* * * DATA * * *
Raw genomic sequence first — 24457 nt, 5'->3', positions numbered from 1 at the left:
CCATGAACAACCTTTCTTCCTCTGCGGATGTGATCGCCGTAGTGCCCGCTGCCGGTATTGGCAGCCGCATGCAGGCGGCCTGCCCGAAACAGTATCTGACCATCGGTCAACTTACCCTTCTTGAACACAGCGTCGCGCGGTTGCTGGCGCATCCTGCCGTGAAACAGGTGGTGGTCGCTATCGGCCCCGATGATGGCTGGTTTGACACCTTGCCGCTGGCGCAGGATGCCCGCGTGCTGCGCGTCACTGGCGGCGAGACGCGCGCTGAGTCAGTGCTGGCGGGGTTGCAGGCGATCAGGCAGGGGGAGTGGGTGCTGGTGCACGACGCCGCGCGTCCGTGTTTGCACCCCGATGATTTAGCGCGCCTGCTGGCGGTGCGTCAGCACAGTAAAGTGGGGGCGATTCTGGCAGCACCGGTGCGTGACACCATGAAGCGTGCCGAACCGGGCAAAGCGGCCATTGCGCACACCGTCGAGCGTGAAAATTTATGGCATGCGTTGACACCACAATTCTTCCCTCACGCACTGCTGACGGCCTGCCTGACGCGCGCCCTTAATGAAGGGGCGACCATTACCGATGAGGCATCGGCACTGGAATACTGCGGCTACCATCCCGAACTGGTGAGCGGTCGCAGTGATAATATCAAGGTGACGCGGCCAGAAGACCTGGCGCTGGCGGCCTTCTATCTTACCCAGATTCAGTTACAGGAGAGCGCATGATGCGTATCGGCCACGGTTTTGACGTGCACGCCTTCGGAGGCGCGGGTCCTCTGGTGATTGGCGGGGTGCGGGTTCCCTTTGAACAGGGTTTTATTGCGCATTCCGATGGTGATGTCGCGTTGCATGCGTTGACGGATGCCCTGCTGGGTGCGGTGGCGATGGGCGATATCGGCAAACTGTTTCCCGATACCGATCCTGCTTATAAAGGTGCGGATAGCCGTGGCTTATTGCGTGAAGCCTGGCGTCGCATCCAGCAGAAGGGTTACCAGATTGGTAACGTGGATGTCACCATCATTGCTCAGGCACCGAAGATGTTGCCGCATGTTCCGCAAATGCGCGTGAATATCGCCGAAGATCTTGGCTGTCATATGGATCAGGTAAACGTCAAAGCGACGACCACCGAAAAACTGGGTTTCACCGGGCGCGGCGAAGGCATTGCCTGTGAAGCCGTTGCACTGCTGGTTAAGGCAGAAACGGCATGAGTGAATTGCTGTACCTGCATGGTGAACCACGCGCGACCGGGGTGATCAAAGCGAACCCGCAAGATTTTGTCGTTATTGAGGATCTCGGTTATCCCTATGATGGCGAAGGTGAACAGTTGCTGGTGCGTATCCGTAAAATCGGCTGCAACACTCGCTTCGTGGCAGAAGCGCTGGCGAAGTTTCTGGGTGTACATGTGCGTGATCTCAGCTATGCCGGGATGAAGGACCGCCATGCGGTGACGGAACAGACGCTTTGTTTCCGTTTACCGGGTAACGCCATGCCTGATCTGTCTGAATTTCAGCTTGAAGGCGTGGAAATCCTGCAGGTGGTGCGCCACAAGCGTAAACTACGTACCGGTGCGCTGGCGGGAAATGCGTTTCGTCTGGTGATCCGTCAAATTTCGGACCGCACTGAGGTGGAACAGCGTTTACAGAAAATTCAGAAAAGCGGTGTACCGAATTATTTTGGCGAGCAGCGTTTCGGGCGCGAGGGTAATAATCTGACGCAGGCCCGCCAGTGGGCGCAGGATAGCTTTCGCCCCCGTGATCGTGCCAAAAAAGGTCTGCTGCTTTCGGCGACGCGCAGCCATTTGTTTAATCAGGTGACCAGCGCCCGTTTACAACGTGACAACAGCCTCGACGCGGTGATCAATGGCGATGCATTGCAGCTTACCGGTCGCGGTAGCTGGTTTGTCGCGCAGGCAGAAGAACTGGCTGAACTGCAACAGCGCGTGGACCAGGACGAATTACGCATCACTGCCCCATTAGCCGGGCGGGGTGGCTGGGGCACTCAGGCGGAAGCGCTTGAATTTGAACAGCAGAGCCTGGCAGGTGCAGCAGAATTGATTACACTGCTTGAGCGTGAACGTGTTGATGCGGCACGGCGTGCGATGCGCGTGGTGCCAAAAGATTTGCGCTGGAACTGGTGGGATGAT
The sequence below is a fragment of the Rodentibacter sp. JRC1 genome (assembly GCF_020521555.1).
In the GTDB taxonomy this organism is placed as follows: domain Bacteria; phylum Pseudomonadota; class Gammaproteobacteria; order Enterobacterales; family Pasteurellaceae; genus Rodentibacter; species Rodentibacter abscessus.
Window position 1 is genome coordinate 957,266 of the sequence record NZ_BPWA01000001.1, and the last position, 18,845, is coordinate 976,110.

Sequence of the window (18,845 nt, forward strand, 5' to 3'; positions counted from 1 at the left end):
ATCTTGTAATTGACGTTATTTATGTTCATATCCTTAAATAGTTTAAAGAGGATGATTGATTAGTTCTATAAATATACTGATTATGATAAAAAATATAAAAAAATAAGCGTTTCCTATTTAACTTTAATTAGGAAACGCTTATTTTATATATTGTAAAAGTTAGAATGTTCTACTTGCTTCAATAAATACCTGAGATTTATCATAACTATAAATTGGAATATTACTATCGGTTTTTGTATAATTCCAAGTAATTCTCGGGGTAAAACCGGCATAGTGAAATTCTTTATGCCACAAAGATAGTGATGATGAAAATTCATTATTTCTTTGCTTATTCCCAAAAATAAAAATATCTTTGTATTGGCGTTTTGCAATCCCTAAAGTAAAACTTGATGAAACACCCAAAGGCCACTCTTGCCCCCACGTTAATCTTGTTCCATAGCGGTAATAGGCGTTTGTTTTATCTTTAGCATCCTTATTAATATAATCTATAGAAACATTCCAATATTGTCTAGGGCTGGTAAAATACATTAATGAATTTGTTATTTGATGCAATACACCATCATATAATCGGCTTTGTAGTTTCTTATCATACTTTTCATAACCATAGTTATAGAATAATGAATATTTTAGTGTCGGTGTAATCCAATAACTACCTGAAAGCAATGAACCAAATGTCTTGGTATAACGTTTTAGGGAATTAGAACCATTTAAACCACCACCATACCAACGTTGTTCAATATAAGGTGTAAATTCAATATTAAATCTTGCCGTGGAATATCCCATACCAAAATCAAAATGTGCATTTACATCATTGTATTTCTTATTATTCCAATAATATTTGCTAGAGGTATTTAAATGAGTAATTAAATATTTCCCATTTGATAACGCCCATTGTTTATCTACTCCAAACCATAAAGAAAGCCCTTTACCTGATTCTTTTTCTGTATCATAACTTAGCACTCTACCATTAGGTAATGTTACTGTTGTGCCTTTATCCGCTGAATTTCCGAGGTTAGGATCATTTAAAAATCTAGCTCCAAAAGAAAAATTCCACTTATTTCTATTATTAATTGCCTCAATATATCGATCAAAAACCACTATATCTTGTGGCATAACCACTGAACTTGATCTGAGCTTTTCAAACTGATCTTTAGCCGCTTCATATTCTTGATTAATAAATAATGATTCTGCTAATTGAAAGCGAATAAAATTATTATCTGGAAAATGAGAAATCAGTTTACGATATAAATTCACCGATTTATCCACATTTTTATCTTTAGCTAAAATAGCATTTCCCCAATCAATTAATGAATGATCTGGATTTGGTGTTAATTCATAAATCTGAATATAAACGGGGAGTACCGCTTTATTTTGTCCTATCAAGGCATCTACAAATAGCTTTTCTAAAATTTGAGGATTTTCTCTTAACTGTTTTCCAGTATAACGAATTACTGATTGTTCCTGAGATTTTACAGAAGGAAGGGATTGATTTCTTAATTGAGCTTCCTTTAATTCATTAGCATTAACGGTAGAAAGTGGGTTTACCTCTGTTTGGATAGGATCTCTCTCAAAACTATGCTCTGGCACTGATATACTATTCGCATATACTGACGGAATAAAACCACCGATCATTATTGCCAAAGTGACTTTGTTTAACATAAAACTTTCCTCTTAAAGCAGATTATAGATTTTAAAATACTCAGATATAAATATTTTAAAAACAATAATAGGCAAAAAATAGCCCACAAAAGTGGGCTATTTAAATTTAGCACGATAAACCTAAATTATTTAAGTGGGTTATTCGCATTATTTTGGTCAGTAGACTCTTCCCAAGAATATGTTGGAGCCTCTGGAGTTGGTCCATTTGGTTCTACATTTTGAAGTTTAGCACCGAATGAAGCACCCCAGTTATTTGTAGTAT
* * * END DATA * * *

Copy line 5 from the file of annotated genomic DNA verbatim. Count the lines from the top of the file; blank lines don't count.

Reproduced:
Window position 1 is genome coordinate 957,266 of the sequence record NZ_BPWA01000001.1, and the last position, 18,845, is coordinate 976,110.